A board containing a matrix of sockets used to program a machine. Plugboards were widely used in punch card tabulating machines and early computers and were the predecessor to software programming. For example, each wire in the board directs a column of data from the punch card to a destination which could be a print column or a blank column in a card to be punched. A wire could also function as a switch by closing a circuit. See punch card
and accounting machine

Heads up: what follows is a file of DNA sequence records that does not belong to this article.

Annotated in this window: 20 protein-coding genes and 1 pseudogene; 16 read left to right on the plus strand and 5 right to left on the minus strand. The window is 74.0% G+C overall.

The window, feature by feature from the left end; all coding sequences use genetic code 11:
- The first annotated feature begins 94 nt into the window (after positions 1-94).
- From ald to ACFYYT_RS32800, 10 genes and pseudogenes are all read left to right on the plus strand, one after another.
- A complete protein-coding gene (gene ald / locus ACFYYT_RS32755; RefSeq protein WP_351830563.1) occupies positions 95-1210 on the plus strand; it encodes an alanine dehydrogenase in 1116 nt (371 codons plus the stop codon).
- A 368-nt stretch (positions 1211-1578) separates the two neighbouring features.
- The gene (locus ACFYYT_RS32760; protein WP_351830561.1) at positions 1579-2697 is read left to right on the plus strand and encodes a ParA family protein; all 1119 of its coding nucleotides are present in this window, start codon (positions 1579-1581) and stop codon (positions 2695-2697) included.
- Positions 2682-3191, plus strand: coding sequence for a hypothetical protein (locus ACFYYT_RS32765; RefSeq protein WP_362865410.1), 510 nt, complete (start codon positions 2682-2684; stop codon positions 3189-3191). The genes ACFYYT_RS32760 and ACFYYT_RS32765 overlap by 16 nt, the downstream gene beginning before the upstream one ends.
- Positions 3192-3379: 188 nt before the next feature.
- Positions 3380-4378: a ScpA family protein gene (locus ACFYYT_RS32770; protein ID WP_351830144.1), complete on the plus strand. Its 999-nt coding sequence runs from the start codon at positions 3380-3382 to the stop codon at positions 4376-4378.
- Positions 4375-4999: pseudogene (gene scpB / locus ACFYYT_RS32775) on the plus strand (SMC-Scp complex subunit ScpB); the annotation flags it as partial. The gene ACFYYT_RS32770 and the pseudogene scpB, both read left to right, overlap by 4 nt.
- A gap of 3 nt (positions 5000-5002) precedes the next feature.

Mounds of Spaghetti
This plugboard directed a card punch machine to read the cards in one hopper and punch holes in a blank cards in another hopper. Fields could be rearranged, and minor calculations could be performed. (Image courtesy of The Computer History Museum, www.computerhistory.org)
The Author of This Encyclopedia
In 1962, Alan Freedman was a Tabulating Technician; a fancy title for a punch card programmer. Proud to be photographed because it looks like "his" office at the Pennsylvania Sales Tax Bureau; however, he was really at one end of a 40-foot room.
Love that Pose
Twenty years later, Freedman finally did have his own office two blocks from Penn Station in New York.